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Concepts, Syntax and Semantics of SEGRAS. A Specification Language for Distributes Systems

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  • Scientific Academy for Service Technology e.V.
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Concepts, Syntax and Semantics of SEGRAS. A Specification Language for Distributes Systems

Abstract

This book presents SEGRAS, a new language for writing, testing, and analyzing formal specifications of nonsequential and distributed software systems. The language treats data abstractions with states and state-dependent operations that can dynamically create new data objects and concurrently modify their properties according to a specified nonsequential behavior. The language is based on a well-engineered integration of algebraic specifications and Petri nets. The data objects on which a system operates concurrently are specified as partial abstract data types, while dynamic behavior is specified graphically by means of Petri nets whose state and transition elements and arcs are labeled with terms over the algebraic signature. To support the construction of new system specifications from given ones, the algebraic concept of combination is extended by a construction on behavior components. lt allows the behaviors of constituent subsystems to be synchronized or composed to new alternative courses of behavior. In the first part, the core concepts of the SEGRAS language are presented and a denotational semantics is given for them. Many-sorted partial algebras provide a semantics of data specifications, and Condition-Event systems provide a net semantics of nonsequential behavior. To increase the practical value of the language, its type system is extended in Part II by parametric types and a restricted form of function types and dependent types. The additional expressive power of the extended type system is demonstrated through a series of examples. Its semantics is defined in terms of a logical deduction system. As a practical solution to the problem of determining the well-typing of SEXJRAS specifications, a sound compile-time type checking algorithm is presented.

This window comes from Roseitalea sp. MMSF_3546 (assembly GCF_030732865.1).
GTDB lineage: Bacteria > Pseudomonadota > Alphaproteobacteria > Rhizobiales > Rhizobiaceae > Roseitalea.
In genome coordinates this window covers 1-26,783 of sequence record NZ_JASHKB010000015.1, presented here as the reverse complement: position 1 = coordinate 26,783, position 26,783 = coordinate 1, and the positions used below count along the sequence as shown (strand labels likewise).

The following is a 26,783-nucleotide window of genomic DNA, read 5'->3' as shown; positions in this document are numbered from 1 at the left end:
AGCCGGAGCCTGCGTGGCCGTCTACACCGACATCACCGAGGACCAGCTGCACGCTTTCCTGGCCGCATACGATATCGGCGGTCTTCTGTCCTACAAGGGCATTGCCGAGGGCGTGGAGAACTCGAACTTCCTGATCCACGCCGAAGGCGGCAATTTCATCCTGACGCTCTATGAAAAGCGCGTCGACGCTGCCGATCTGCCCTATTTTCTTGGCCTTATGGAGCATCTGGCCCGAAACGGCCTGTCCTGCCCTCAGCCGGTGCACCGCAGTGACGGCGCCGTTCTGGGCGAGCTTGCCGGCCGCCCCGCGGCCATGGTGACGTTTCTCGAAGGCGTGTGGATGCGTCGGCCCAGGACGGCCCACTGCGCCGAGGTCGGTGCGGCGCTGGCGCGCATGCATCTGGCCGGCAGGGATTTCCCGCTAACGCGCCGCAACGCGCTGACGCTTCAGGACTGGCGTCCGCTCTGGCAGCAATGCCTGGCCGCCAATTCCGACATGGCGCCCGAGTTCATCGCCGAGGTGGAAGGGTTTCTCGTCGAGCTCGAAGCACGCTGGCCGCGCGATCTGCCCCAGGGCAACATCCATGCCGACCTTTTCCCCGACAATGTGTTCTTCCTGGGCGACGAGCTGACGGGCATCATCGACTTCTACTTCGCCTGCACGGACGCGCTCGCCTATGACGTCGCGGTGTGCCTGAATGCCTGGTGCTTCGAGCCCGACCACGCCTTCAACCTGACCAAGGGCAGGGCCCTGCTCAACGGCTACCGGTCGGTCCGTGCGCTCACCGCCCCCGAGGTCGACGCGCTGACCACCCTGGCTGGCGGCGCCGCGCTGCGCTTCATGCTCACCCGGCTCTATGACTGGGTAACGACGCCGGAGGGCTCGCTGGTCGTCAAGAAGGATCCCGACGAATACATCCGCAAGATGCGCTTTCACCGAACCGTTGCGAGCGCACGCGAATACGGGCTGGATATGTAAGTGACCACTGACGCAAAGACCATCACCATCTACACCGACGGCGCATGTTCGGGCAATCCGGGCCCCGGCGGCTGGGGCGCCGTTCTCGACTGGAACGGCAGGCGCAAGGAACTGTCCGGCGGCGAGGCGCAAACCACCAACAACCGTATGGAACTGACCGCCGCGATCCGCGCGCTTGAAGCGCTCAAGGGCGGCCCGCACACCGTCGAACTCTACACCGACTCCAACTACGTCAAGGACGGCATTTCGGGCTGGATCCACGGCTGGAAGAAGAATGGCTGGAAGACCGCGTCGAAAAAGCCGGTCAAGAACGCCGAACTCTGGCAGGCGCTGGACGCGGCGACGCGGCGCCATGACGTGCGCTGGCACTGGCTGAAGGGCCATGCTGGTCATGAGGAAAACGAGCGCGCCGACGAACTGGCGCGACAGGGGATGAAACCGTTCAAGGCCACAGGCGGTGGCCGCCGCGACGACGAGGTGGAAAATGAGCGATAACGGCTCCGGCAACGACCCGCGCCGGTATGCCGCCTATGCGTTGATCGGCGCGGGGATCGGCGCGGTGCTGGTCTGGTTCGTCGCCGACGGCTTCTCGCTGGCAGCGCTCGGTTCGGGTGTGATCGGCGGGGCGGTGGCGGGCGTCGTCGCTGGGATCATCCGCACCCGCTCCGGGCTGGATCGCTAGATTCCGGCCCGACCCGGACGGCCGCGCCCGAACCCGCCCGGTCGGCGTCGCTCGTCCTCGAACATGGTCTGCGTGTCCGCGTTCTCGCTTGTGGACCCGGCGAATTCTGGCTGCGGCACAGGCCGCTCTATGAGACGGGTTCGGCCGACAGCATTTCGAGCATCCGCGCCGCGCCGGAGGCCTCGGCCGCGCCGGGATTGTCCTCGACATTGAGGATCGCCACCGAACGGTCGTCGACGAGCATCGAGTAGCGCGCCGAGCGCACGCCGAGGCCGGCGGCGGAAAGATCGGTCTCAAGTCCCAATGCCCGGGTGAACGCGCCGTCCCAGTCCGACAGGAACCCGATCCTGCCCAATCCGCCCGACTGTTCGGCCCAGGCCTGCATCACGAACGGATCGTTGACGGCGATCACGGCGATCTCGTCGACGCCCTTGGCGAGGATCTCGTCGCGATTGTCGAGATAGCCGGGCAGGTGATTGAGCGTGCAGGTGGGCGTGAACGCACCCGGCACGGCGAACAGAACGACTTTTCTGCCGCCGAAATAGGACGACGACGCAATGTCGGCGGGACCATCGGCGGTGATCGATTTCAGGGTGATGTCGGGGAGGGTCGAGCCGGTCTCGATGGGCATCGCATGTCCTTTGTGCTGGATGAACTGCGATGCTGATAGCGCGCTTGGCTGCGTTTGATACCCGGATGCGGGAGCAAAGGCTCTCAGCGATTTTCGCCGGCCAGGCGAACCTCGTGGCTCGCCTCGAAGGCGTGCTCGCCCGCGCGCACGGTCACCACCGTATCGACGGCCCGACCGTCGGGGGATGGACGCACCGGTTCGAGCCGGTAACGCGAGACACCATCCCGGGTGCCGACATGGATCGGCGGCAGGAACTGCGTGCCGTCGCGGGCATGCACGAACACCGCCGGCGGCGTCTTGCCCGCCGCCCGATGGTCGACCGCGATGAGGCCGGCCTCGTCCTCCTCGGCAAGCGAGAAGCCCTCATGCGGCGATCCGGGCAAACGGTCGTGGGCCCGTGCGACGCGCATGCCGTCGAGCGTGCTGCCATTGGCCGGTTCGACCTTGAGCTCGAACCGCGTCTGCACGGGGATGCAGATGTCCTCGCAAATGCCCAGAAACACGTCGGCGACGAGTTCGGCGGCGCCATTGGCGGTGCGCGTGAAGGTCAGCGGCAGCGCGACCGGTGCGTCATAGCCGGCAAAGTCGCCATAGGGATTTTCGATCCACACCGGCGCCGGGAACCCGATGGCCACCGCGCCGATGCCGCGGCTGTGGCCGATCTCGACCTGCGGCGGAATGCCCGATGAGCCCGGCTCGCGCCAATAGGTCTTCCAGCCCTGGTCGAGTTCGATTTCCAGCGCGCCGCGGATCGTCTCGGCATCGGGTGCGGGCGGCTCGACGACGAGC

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... High-level nets based on low-level Petri nets [7,10,11] and data types in ML have been studied as coloured Petri nets by Jensen [12]. The combination of Petri nets and algebraic specifications was mainly initiated by Krämer [13,14] and extended in [15,16,17,18,19] leading to the notion of algebraic high-level (AHL) nets. ...
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... A typical example of a combination of both approaches are Predicate-Event Nets (PrE-nets) (Schmidt, 1991). PrE-nets form the basic part for a formal speci-®cation and design language called SEGRAS (Kramer, 1989) which tries to unify algebraic speci®cations and HPNs. The algebraic axiom part of the language is used to describe and analyze the properties of the ADTs comprising the system (i.e., the static data structures on which a system operates), while the PN part (i.e., a PrEnet) is used to specify the system initial state and the accessibility of the other states from the initial one (i.e., the dynamic system behaviour). ...
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Chapter
Petri nets, well established as a fundamental model of concurrency and as a specification technique for distributed systems, are revisited from an algebraic point of view. In a first step Petri nets can be considered as monoids with well-defined algebraic semantics. Secondly they can be combined with algebraic specifications leading to the concept of algebraic high-level nets with suitable compositionality results. The main idea of this paper is to present a revised version of algebraic high-level nets (AHL-nets) and to introduce AHL-net-transformation systems. This is a concept of high-level replacement systems for AHL-nets allowing to build up AHL-nets from basic components and to transform them using rules or productions in the sense of graph grammars. This is illustrated by extending the well-known example of dining philosophers to a restaurant of dining philosophers. Moreover we are able to extend main results from the theory of graph grammars, including local Church-Rosser, parallelism and canonical derivation theorems, to AHL-net-transformation systems. This allows to analyze concurrency in nets not only on the token level but also on the level of transformations of the net structure.
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